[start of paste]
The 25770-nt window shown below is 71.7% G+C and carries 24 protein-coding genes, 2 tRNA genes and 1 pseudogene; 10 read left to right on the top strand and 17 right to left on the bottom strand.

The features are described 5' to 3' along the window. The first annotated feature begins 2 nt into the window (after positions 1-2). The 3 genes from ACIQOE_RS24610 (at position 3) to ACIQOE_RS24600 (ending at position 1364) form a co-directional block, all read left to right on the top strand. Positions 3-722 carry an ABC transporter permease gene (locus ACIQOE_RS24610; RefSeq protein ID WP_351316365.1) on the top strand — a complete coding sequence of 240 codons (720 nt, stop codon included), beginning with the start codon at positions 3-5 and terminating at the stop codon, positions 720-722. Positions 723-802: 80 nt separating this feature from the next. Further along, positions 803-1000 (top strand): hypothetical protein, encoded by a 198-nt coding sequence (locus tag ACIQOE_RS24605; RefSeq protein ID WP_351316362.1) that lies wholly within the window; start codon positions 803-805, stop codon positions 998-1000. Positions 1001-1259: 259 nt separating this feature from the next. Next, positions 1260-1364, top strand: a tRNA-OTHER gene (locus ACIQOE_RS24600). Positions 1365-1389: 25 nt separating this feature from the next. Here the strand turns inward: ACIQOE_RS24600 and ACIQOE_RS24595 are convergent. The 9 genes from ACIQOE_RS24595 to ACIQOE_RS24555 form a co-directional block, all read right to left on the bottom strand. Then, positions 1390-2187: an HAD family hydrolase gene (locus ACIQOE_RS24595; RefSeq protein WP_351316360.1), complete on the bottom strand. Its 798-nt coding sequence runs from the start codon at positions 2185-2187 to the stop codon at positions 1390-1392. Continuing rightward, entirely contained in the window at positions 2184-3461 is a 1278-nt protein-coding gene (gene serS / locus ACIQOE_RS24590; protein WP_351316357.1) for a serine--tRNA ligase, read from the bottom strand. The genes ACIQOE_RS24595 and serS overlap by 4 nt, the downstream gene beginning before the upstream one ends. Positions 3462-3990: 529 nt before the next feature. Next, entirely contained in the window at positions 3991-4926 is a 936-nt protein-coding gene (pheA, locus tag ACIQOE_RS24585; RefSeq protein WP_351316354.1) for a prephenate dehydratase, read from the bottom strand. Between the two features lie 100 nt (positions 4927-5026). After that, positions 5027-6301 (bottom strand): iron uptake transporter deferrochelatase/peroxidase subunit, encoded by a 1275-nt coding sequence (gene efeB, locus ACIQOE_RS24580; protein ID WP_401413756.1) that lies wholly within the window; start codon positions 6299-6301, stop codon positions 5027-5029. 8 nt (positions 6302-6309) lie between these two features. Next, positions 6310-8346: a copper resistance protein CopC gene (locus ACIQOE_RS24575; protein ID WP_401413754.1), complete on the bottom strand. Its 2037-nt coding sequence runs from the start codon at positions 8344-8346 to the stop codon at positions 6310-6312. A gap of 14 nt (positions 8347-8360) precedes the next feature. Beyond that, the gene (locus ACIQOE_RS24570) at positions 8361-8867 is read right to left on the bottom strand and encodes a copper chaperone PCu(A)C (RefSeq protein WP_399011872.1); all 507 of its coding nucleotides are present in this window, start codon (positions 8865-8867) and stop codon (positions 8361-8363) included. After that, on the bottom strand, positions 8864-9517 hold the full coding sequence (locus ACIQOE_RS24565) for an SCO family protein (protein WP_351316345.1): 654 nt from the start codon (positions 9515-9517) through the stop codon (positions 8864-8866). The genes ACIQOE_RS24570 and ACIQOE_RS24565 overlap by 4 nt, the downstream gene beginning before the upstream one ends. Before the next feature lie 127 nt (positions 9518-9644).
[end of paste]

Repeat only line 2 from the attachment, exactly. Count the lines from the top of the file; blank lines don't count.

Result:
The features are described 5' to 3' along the window. The first annotated feature begins 2 nt into the window (after positions 1-2). The 3 genes from ACIQOE_RS24610 (at position 3) to ACIQOE_RS24600 (ending at position 1364) form a co-directional block, all read left to right on the top strand. Positions 3-722 carry an ABC transporter permease gene (locus ACIQOE_RS24610; RefSeq protein ID WP_351316365.1) on the top strand — a complete coding sequence of 240 codons (720 nt, stop codon included), beginning with the start codon at positions 3-5 and terminating at the stop codon, positions 720-722. Positions 723-802: 80 nt separating this feature from the next. Further along, positions 803-1000 (top strand): hypothetical protein, encoded by a 198-nt coding sequence (locus tag ACIQOE_RS24605; RefSeq protein ID WP_351316362.1) that lies wholly within the window; start codon positions 803-805, stop codon positions 998-1000. Positions 1001-1259: 259 nt separating this feature from the next. Next, positions 1260-1364, top strand: a tRNA-OTHER gene (locus ACIQOE_RS24600). Positions 1365-1389: 25 nt separating this feature from the next. Here the strand turns inward: ACIQOE_RS24600 and ACIQOE_RS24595 are convergent. The 9 genes from ACIQOE_RS24595 to ACIQOE_RS24555 form a co-directional block, all read right to left on the bottom strand. Then, positions 1390-2187: an HAD family hydrolase gene (locus ACIQOE_RS24595; RefSeq protein WP_351316360.1), complete on the bottom strand. Its 798-nt coding sequence runs from the start codon at positions 2185-2187 to the stop codon at positions 1390-1392. Continuing rightward, entirely contained in the window at positions 2184-3461 is a 1278-nt protein-coding gene (gene serS / locus ACIQOE_RS24590; protein WP_351316357.1) for a serine--tRNA ligase, read from the bottom strand. The genes ACIQOE_RS24595 and serS overlap by 4 nt, the downstream gene beginning before the upstream one ends. Positions 3462-3990: 529 nt before the next feature. Next, entirely contained in the window at positions 3991-4926 is a 936-nt protein-coding gene (pheA, locus tag ACIQOE_RS24585; RefSeq protein WP_351316354.1) for a prephenate dehydratase, read from the bottom strand. Between the two features lie 100 nt (positions 4927-5026). After that, positions 5027-6301 (bottom strand): iron uptake transporter deferrochelatase/peroxidase subunit, encoded by a 1275-nt coding sequence (gene efeB, locus ACIQOE_RS24580; protein ID WP_401413756.1) that lies wholly within the window; start codon positions 6299-6301, stop codon positions 5027-5029. 8 nt (positions 6302-6309) lie between these two features. Next, positions 6310-8346: a copper resistance protein CopC gene (locus ACIQOE_RS24575; protein ID WP_401413754.1), complete on the bottom strand. Its 2037-nt coding sequence runs from the start codon at positions 8344-8346 to the stop codon at positions 6310-6312. A gap of 14 nt (positions 8347-8360) precedes the next feature. Beyond that, the gene (locus ACIQOE_RS24570) at positions 8361-8867 is read right to left on the bottom strand and encodes a copper chaperone PCu(A)C (RefSeq protein WP_399011872.1); all 507 of its coding nucleotides are present in this window, start codon (positions 8865-8867) and stop codon (positions 8361-8363) included. After that, on the bottom strand, positions 8864-9517 hold the full coding sequence (locus ACIQOE_RS24565) for an SCO family protein (protein WP_351316345.1): 654 nt from the start codon (positions 9515-9517) through the stop codon (positions 8864-8866). The genes ACIQOE_RS24570 and ACIQOE_RS24565 overlap by 4 nt, the downstream gene beginning before the upstream one ends. Before the next feature lie 127 nt (positions 9518-9644).